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Defendants request summary judgement in a case involving injuries from exposure to lead paint – Scott v. City of New York, 2007 NY Slip Op 33484(U) (N.Y. Sup. Ct. 9/27/2007)


Plaintiffs include several members of the Scott family, including 19 children, who resided at the Brooklyn Arms Hotel which is owned by defendant Fields. The Hotel was leased to Merco. In 1981 the plaintiffs were homeless. The City of New York placed them in the hotel. The plaintiffs claim that from the years 1981 through 1984, several of the Scott children were exposed to lead paint while at the hotel. The plaintiffs also claim that while they lived at the hotel there were no attempts made to correct the hazardous lead paint condition. The plaintiffs filed a lawsuit against the plaintiffs based on negligence, recklessness, and gross negligence. In addition, the plaintiffs allege that the Housing and Maintenance Code for New York City was violated.

The defendants filed a motion for summary judgement dismissing the case. The purpose of a summary judgement motion is to ask the court to dismiss the case without the case having to go to trial. The court will grant a motion for summary dismissal of a case if the defendant produces evidence that demonstrate that there are no genuine issues of material fact. This means that based on the undisputed facts, the law requires that the defendant wins.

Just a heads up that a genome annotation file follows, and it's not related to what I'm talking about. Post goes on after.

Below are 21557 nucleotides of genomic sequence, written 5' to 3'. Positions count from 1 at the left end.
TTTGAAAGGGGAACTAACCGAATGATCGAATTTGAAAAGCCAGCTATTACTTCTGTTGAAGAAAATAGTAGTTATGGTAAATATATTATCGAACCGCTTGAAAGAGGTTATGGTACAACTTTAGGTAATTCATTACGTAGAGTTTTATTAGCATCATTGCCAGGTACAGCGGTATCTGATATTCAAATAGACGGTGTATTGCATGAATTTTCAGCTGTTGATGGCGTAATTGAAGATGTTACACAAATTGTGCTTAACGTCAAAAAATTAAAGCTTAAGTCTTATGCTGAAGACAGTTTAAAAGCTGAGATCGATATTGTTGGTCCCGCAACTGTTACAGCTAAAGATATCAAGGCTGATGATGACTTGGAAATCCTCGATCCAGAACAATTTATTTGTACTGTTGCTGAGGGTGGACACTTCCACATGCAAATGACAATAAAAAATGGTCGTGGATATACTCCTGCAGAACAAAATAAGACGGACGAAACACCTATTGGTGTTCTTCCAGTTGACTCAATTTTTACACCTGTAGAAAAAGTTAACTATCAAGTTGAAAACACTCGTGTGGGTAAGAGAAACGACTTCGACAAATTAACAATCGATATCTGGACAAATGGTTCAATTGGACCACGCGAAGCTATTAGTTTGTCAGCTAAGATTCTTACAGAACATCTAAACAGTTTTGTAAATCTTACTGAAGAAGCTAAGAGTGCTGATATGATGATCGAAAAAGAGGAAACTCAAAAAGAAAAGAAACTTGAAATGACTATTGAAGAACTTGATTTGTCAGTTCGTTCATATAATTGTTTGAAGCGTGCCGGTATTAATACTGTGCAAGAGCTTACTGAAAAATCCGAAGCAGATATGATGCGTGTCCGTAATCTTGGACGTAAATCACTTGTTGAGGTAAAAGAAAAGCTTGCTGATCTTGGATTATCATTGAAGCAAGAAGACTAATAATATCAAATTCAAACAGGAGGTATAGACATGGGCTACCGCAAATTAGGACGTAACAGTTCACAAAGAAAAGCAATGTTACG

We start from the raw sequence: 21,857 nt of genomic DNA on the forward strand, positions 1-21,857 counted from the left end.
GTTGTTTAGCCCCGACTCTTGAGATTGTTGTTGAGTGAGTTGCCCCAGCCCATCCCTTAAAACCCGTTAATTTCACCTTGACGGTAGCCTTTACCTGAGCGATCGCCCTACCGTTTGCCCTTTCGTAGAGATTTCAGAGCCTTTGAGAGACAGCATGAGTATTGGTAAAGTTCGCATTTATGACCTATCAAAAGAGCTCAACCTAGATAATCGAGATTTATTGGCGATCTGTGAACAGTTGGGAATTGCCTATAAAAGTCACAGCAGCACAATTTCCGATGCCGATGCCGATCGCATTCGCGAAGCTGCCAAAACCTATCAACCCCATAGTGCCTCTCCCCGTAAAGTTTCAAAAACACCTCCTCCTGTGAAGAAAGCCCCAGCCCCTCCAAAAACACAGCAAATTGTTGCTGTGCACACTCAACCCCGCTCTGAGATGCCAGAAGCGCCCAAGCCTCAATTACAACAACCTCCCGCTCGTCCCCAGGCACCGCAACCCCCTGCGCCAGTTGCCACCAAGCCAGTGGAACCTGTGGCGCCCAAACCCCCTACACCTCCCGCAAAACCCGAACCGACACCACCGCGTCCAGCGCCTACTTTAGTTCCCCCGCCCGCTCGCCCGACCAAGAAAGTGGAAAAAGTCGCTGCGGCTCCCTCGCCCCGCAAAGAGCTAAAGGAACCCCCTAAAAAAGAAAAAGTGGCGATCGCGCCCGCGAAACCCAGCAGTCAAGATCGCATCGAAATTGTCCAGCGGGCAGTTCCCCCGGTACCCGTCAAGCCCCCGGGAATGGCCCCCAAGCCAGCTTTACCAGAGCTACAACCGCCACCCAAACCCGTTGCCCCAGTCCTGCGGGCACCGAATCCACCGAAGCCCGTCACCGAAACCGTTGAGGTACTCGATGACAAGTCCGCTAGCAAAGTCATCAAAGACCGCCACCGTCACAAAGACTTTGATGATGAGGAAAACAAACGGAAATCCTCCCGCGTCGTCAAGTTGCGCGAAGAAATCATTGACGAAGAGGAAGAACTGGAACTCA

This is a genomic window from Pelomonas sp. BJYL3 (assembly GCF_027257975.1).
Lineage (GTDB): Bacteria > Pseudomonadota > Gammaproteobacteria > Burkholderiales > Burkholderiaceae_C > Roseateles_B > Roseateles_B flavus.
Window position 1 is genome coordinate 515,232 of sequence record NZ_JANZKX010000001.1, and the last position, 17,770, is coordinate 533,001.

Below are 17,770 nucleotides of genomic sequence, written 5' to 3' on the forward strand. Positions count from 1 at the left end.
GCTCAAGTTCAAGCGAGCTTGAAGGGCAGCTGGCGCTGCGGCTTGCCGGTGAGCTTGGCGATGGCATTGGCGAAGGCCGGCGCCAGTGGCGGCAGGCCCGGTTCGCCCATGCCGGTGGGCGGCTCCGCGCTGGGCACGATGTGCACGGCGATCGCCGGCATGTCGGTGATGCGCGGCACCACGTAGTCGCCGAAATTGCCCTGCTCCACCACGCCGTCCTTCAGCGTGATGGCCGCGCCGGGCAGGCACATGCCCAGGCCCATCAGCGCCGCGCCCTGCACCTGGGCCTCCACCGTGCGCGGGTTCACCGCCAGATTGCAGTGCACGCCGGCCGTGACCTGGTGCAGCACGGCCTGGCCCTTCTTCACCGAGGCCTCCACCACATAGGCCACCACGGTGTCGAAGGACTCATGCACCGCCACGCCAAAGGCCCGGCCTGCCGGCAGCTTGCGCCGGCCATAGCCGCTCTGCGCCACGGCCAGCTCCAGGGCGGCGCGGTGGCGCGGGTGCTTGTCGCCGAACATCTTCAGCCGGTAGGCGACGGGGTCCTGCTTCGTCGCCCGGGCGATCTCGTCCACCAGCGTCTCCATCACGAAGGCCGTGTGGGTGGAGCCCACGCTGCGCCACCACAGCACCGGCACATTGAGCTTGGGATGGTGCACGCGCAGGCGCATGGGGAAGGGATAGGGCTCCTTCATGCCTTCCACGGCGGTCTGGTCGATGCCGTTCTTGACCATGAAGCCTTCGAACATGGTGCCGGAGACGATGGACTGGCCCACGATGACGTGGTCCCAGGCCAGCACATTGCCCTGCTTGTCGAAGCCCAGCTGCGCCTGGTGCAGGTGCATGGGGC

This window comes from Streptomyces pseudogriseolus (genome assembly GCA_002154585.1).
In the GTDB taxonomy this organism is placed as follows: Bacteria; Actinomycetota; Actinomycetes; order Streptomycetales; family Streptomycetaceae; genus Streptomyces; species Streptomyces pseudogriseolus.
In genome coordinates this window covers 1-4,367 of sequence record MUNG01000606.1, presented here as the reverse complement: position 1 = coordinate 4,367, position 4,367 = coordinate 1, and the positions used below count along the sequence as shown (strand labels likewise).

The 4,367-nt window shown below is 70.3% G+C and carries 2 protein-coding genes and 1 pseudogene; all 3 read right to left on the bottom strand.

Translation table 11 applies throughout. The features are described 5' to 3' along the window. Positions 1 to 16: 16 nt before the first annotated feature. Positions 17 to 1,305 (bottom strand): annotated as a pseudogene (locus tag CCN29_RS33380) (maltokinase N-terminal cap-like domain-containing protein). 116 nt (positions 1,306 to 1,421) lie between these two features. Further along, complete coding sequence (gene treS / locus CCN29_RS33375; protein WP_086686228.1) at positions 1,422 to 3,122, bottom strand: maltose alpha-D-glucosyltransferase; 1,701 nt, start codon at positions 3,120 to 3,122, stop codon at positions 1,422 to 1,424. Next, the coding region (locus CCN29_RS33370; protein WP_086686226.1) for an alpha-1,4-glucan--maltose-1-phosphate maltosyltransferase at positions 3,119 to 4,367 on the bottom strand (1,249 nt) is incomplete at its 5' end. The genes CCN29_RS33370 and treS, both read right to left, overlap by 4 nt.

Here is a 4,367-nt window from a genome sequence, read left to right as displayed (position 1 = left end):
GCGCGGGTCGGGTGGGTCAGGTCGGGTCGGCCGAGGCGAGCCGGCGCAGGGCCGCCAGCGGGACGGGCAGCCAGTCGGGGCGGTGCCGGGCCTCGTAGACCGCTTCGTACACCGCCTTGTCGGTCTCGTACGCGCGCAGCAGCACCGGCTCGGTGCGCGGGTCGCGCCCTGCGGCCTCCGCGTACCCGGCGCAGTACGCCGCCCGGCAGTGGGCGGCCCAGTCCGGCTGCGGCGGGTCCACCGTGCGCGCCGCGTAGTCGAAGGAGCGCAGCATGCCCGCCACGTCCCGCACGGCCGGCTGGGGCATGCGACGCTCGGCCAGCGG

In support of their summary judgement motion, the defendants make arguments related to not being aware of the problem, not having regular access to the premises, not having control over the premises, and not being aware that children lived there. The court determined that some of the defendants’ arguments are specious. Based on the evidence presented at the hearing on the motion, the court concluded that there were indeed questions of fact. For example, the court found that there were questions of fact with regard to whether the defendants were aware that paint was peeling the Hotel, whether they were aware that children under the age of 7 lived in the Hotel, and who had complete and exclusive control over the Hotel. Thus, on the issue of negligence, the court denied the defendants’ motion for summary judgement. However, the court did grant the defendants’ summary judgement motion to the extent that the plaintiffs will not be allowed to recover claims related to the breach of warranty of habitability or their claims of nuisance.

In this case the defendants won partial summary judgement. This means that the court found that on one issue there were no facts in dispute and as a matter of law the defendants won that issue. However, as for the issue of negligence, the court found that there are issues in dispute. This does not mean that the plaintiffs won the issue of negligence. It means that the issue of negligence will go to trial and will be decided by a jury.


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